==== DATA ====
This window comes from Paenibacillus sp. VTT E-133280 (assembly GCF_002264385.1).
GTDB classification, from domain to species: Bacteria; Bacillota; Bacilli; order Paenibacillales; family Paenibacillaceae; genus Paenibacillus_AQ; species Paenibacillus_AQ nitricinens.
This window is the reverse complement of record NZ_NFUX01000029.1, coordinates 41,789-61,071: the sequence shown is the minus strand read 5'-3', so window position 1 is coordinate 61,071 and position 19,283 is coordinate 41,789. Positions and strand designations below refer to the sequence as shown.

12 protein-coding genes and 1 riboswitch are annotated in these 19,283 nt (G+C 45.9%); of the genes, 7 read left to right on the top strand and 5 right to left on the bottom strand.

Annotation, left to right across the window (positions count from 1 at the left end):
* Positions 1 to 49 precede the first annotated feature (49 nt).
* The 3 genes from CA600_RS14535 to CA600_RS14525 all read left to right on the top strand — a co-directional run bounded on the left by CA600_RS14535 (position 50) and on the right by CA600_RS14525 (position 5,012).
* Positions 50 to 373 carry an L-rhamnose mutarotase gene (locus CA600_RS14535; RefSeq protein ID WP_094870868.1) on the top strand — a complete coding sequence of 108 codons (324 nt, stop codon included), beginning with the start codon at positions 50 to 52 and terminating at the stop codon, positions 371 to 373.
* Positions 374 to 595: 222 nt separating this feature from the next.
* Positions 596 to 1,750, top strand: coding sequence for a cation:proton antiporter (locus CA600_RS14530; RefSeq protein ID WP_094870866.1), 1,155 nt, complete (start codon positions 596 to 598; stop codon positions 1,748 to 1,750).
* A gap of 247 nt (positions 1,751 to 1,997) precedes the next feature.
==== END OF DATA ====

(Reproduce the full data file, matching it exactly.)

This window comes from Paenibacillus sp. VTT E-133280 (assembly GCF_002264385.1).
GTDB classification, from domain to species: Bacteria; Bacillota; Bacilli; order Paenibacillales; family Paenibacillaceae; genus Paenibacillus_AQ; species Paenibacillus_AQ nitricinens.
This window is the reverse complement of record NZ_NFUX01000029.1, coordinates 41,789-61,071: the sequence shown is the minus strand read 5'-3', so window position 1 is coordinate 61,071 and position 19,283 is coordinate 41,789. Positions and strand designations below refer to the sequence as shown.

12 protein-coding genes and 1 riboswitch are annotated in these 19,283 nt (G+C 45.9%); of the genes, 7 read left to right on the top strand and 5 right to left on the bottom strand.

Annotation, left to right across the window (positions count from 1 at the left end):
* Positions 1 to 49 precede the first annotated feature (49 nt).
* The 3 genes from CA600_RS14535 to CA600_RS14525 all read left to right on the top strand — a co-directional run bounded on the left by CA600_RS14535 (position 50) and on the right by CA600_RS14525 (position 5,012).
* Positions 50 to 373 carry an L-rhamnose mutarotase gene (locus CA600_RS14535; RefSeq protein ID WP_094870868.1) on the top strand — a complete coding sequence of 108 codons (324 nt, stop codon included), beginning with the start codon at positions 50 to 52 and terminating at the stop codon, positions 371 to 373.
* Positions 374 to 595: 222 nt separating this feature from the next.
* Positions 596 to 1,750, top strand: coding sequence for a cation:proton antiporter (locus CA600_RS14530; RefSeq protein ID WP_094870866.1), 1,155 nt, complete (start codon positions 596 to 598; stop codon positions 1,748 to 1,750).
* A gap of 247 nt (positions 1,751 to 1,997) precedes the next feature.